Five Pioneers Named Frontiersmen of the Year

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Dora Baeseman Envoy Dora Baeseman

Envoy Baeseman has demonstrated the true spirit of a frontiersman in the aggressive manner in which she has approached her task of opening the new corps in the predominately Hispanic community of Woodburn, Ore. Currently some 40-45 members from both primary gangs in the area worship at the Woodburn Temple Corps.

She was first brought to the Salem Corps in 1992, when she attended Women’s Fellowship. She readily agreed to be translator for the new Woodburn Outpost, and was put in charge in June 1994. The active Home League includes many mothers of gang members.

Envoy Baeseman is called the “Mother Theresa” of the community because of her continuing effort to bring healing and the Word of the Lord to these people.


Tom Wood, Ed.D. Tom Wood, Ed.D.

No friend of the Army has embraced the challenge of influencing lives and helping men and women to qualify as leaders more vigorously than Dr. Tom Wood. In his role as President of Marymount College he supervised the transfer of land title and then with great grace took his place as a member of the CFOT Board of Advisors, where he has served as member, committee chairman and board chairman.

In every board position he has been a tenacious advocate for educational excellence and quality training. His familiarity with the needs of a college community have helped other board members, and tempered their expectations for what should be done and what could be done.

As the College works to communicate its mission with people in the South Bay, it has no better advocate than Dr. Wood.


Michael Eyres Barbara Eyres Captains Michael and Barbara Eyres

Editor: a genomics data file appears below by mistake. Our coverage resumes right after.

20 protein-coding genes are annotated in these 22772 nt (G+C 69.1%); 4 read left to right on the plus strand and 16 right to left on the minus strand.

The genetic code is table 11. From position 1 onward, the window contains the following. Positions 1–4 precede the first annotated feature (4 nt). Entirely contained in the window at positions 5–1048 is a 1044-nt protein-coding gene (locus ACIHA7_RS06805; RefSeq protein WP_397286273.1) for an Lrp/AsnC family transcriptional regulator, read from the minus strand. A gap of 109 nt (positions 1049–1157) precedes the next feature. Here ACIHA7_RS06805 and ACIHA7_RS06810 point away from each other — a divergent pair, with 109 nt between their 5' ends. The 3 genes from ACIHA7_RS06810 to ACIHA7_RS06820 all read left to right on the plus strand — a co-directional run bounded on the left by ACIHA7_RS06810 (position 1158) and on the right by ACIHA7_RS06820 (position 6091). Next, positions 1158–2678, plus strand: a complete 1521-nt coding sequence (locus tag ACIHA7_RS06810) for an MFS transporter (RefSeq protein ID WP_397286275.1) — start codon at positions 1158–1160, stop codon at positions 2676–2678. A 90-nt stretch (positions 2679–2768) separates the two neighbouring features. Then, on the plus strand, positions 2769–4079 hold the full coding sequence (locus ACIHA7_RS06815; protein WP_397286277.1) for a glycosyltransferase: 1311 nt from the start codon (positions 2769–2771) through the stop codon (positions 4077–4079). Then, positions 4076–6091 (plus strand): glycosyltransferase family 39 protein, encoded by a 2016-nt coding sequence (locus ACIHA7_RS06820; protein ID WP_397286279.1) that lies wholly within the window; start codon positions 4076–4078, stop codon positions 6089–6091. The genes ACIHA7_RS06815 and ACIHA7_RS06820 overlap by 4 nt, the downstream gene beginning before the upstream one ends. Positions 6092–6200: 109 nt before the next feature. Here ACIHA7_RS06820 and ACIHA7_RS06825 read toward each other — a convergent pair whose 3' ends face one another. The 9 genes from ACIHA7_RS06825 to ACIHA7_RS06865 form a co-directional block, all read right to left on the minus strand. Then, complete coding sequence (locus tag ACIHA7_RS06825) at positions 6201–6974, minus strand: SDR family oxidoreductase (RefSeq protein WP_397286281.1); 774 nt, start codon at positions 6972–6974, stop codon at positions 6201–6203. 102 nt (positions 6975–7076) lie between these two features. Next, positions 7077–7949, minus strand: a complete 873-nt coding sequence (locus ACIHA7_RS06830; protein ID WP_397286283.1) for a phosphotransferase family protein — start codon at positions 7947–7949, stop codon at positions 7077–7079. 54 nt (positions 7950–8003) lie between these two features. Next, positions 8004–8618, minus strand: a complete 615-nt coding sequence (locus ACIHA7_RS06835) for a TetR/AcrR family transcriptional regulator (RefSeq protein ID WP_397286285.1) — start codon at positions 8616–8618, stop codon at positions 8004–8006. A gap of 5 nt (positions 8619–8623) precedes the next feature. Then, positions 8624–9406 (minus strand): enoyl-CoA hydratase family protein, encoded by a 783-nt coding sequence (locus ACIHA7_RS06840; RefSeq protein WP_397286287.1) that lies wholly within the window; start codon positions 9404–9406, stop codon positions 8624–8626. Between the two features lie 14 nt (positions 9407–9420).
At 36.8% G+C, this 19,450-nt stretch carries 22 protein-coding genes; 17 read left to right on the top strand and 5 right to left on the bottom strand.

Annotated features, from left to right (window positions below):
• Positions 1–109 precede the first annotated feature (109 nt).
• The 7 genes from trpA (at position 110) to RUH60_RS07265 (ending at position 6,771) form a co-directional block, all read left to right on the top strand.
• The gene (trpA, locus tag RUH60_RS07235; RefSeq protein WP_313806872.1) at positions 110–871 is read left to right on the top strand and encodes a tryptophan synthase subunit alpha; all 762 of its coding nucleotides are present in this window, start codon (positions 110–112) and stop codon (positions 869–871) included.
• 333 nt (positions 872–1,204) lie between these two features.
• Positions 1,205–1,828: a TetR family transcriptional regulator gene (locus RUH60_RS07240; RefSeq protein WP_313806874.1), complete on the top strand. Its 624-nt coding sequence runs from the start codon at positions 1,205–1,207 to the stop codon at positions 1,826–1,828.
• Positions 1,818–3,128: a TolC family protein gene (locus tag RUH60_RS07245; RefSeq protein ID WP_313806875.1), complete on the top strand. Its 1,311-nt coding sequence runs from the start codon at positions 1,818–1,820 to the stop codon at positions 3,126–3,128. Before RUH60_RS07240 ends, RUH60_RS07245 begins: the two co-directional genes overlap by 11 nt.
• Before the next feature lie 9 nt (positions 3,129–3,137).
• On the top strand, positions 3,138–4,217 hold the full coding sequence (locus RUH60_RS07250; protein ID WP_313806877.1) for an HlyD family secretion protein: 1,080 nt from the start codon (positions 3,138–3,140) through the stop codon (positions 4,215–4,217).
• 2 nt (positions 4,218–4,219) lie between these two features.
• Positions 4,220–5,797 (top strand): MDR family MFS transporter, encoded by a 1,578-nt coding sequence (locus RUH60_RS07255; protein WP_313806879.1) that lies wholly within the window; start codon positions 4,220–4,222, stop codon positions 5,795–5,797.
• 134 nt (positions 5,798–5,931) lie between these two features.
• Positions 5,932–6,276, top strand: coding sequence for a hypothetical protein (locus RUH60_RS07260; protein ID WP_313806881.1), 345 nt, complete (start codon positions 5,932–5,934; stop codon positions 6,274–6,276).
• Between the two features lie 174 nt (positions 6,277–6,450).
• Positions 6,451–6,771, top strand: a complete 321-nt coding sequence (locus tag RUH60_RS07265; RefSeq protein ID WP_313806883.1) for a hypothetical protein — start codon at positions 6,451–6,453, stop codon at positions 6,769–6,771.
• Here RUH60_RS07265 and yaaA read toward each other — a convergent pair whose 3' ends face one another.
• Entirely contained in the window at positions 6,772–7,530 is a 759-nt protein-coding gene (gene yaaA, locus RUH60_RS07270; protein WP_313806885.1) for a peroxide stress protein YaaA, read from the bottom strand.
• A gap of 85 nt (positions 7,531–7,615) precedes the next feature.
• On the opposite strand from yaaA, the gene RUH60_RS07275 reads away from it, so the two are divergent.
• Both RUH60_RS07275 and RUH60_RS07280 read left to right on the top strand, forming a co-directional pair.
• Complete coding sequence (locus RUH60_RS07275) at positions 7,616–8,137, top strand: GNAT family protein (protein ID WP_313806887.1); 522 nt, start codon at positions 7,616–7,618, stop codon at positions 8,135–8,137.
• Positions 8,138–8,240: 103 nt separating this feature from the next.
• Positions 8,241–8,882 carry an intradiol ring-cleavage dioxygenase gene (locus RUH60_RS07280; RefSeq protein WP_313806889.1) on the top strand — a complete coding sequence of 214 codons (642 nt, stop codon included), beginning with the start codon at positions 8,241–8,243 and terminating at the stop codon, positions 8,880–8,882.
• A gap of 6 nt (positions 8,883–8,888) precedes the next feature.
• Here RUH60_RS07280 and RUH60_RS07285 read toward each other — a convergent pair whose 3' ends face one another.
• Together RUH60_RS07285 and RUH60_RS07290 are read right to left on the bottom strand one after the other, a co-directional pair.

Kolonia Corps

After commissioning in 1990, Lts. Michael and Barbara Eyres were sent to the Marshall Islands as assistants. They began monthly trips to the islands of Ebeye, and in January 1992 were sent to begin a corps there. Learning the Marshallese language was an important factor in their ministry.

The next January, they began visits to Pohnpei, and in April were asked to start a corps there. This involved learning a new language. In their three years in Pohnpei they have seen the development of the Kolonia Corps and began outpost work in Madolenihmw. The flag will next be brought to the island of Chuuk.

Their two sons have been born during this time, and until the last move they have lived at Third World poverty level. They have fought hepatitis, danger, poor nutrition, and lack of proper medical care. These officers have served heroically in circumstances that are difficult for Western Americans to understand, and are truly frontiersmen of the year.


Miguel Balan CSM Miguel Balan
Los Angeles Central Corps

CSM Miguel Balan has for the past two years given direct leadership to the development of weekly Barrio Sunday schools, leading five each week, with a total reaching 150. As a result, 60 children plus parents have begun coming to the corps. He has a goal of beginning a sixth Sunday school.

Every Sunday he gives leadership to three open-air meetings in the afternoon in downtown Los Angeles parks. Families have also been brought to the corps through these meetings.

Seven years ago, Balan was homeless, an addict, and living in MacArthur Park. As a result of an open air meeting he found the Lord, came to the Army, and has a new direction in his life.

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